PORTLAND – For a relatively small state, Maine often boasts about its writing community, and in particular, the group of writers who seems drawn to create mysterious and sometimes terrifying stories. They seem to like nothing better than to tell a tall tale that involves the darker side of humanity and the crimes they commit.
Tess Gerritsen, an award-winning author who has written for television, the movies, and a series of best-selling mystery and crime novels now calls Maine her home. She is certainly one of the most well-known and celebrated mystery and crime writers in the state and on Friday, April 21, she will be honored by the Maine Writers and Publishers Alliance and awarded the inaugural CrimeMaster Award for Distinguished Achievement.
“Tess is not only a model of inspiration, she’s an endlessly generous member of the Maine writing community when it comes to sharing her time and experience with other writers,” said Joshua Bodwell, the executive director of the MWPA.
The award ceremonies will take place at USM’s Glickman Library at 5:30 p.m. and they will mark the beginning of the 2017 Maine Crime Wave Conference. A conference that will be held at USM on Saturday, April 22, 2017.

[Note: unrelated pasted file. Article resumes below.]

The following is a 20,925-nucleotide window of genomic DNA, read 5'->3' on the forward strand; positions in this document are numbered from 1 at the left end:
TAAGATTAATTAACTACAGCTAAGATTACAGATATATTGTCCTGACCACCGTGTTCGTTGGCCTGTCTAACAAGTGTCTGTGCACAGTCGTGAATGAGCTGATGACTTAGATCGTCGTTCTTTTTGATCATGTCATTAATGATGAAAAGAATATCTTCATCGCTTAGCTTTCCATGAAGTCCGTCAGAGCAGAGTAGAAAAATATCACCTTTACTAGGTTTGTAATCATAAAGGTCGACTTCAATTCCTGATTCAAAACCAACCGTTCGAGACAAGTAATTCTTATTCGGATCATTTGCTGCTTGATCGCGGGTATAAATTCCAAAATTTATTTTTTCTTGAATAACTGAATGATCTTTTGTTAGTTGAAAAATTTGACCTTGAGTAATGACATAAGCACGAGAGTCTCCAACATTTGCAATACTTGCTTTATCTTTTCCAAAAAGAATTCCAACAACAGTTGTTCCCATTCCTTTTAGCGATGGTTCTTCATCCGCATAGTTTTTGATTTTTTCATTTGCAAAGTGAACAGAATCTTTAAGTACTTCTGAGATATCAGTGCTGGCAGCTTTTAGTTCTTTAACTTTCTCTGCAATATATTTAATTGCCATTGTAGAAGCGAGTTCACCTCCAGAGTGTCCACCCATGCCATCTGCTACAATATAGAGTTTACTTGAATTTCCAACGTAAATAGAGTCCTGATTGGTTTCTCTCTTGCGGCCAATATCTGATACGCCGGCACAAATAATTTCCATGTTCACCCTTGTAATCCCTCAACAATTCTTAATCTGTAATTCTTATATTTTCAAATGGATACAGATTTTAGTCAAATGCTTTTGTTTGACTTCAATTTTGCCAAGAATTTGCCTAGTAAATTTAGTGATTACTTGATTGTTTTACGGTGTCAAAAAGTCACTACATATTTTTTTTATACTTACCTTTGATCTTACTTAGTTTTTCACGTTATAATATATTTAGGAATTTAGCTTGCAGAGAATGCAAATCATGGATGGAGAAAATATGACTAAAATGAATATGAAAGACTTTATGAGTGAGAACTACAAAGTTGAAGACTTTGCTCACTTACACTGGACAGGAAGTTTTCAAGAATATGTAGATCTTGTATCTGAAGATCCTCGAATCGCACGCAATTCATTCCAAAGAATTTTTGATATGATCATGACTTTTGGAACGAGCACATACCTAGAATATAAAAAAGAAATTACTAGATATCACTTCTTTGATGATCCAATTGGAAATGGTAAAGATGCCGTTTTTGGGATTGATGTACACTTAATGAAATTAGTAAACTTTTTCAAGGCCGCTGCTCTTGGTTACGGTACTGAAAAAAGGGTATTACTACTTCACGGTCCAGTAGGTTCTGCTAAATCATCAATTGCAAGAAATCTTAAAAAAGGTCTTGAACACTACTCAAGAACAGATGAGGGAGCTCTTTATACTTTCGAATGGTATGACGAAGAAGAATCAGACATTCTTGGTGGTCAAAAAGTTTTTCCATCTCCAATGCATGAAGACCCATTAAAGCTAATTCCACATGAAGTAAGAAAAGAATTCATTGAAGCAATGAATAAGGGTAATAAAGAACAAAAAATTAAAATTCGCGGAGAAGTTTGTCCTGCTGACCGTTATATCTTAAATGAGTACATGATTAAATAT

“This is our third Crime Wave,” said Bodwell. “The Friday night event with Tess Gerritsen is open to all and will be interesting to for writers and readers alike. Saturday is really all about writers, about focusing on both their craft and the business of writing.”
The conference features workshop sessions from a variety of published authors and experts who will help writers better understand the creative process and business side of their avocation. Authors will explain how they developed ideas into bestselling manuscripts, how they acquired an agent, and in some cases, how they negotiated with a publishing company.
Bruce Robert Coffin, a retired detective sergeant from Portland with more than twenty-seven years in law enforcement, and now a bestselling author with Witness Impulse / HarperCollins, attended the first Crime Wave conference as an unpublished writer.
“Having fun, learning and networking are what these writing conferences are all about,” Coffin said.
Now Coffin will be part of the group of published authors and experts giving writers better insight into the practice and process of mystery and crime writing.
Janet Mills, the attorney general for the state of Maine, will also be at the conference and attendees will have the chance to hear first-hand about criminal investigations and the legal system.
“Crime writing is like any other genre. If you want the readers to buy into the story, you’ve got to know your stuff. The attorney general possesses a wealth of knowledge surrounding the process of trying a murder suspect,” Coffin said.
If this sounds like your way to spend a Saturday afternoon, there is still time to register for the conference.
You can find more information about the conference and registration at http://mainewriters.org/maine-crime-wave/